The head of the ATP has agreed that more money needs to be spent on tackling corruption. Chris Kermode, the ATP’s president and chief executive, and Nigel Willerton, director of the Tennis Integrity Unit (TIU), addressed a panel of UK lawmakers amid allegations of match-fixing and corruption.
The TIU is funded by tennis’ governing bodies and operates on a budget of $2 million, just 0.4 percent of the ATP’s turnover. Kermode said he agreed that wasn’t enough, adding ‘we will spend whatever is needed to tackle the problem’.
The number of alerts of suspicious betting activity flagged up and passed to the TIU has increased from 14 in 2012 to 246 last year. Also, the BBC and BuzzFeed News alleged in January that tennis authorities had suppressed evidence of match-fixing and failed to thoroughly investigate possible cases of corruption involving 16 players who have ranked in the top 50 over the past decade.
Willerton confirmed that five suspected cases of fixing have occurred at grand slam events since 2013, none at Wimbledon. He admitted that recent allegations had damaged the image of tennis, but countered that alerts of suspicious activity at top-tier or middle-tier events are ”few and far between.”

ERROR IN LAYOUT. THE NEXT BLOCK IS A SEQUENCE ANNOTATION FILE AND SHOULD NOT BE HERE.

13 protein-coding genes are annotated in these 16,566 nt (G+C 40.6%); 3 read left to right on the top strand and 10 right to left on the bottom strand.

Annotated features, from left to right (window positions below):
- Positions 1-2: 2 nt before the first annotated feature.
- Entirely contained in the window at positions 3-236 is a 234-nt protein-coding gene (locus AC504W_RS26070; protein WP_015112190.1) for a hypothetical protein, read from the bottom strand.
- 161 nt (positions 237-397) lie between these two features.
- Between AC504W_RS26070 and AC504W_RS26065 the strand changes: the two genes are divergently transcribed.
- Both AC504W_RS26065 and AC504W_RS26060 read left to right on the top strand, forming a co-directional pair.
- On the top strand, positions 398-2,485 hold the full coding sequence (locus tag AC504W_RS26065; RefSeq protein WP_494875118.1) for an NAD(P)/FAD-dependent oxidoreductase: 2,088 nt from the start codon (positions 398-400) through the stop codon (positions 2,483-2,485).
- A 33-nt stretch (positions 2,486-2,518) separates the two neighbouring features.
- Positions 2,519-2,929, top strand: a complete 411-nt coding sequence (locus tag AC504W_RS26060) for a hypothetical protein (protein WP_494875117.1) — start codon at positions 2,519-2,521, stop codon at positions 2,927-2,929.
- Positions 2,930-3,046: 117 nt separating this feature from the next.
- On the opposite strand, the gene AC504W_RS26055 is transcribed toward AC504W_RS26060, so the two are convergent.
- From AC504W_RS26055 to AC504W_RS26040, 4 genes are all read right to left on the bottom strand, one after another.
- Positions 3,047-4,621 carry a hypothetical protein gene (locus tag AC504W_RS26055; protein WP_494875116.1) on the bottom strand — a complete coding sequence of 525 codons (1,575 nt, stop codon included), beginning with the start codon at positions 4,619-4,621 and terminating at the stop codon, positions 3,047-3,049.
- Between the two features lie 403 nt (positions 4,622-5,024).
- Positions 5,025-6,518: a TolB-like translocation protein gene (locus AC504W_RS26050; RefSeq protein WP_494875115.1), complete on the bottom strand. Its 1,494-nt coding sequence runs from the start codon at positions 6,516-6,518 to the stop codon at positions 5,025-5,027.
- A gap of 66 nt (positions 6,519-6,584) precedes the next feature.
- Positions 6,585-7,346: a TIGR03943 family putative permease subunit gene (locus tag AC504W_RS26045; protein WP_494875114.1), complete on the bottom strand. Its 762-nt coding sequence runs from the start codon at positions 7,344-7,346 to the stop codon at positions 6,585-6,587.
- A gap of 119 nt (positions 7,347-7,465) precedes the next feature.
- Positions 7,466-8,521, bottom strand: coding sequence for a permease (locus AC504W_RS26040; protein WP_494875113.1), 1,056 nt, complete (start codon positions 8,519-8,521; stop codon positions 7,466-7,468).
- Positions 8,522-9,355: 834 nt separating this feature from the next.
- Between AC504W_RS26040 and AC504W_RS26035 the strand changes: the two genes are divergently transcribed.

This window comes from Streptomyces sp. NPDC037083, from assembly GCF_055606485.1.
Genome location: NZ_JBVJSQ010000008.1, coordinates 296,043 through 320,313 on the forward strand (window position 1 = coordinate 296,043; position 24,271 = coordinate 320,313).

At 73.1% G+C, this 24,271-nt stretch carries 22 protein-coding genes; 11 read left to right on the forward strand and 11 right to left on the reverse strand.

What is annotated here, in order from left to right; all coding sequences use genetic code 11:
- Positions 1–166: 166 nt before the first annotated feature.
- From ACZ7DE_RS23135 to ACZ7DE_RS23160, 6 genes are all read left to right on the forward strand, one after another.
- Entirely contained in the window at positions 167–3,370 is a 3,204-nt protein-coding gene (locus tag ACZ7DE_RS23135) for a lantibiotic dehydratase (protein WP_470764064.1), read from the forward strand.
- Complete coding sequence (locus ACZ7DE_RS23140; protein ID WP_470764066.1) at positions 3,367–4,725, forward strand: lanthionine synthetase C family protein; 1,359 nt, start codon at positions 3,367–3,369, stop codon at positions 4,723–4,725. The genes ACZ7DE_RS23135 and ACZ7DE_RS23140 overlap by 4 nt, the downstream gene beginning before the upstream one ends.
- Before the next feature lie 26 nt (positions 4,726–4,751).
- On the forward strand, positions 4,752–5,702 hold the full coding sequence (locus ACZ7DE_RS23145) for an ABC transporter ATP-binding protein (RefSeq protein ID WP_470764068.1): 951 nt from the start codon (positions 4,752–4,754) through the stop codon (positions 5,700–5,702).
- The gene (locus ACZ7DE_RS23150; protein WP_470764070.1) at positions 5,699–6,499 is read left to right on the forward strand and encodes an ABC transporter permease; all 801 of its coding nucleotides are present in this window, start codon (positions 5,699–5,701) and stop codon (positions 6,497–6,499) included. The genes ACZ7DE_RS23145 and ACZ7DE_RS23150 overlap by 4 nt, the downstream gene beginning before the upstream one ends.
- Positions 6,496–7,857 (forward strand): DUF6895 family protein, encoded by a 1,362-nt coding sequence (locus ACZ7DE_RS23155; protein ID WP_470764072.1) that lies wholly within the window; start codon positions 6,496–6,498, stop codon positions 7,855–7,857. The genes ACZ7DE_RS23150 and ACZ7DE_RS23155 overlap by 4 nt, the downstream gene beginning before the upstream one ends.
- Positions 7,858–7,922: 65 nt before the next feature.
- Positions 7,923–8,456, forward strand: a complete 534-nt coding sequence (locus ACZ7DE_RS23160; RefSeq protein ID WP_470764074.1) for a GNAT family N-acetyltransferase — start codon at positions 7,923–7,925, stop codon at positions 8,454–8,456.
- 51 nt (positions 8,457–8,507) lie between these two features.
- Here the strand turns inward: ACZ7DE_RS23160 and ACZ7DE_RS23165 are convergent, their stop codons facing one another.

During the Culture, Media and Sports Committee hearing at the House of Commons, Willerton also insisted that no issues regarding potential match-fixing had been kept ”in-house” by tennis authorities, and dismissed suggestions that those players accused of corruption should be named:
”You are innocent until proven guilty. These people have sponsors, and if you name the people you are investigating and there’s nothing at the end of it, you’ll have affected their whole livelihood on what I consider one stream of information and a betting alert. I don’t think that’s proportionate.”
An independent investigation into the allegations of match-fixing and corruption in tennis was announced during the Australian Open last month and will take at least a year. The probe will also investigate the effectiveness of existing anti-corruption practices and procedures.
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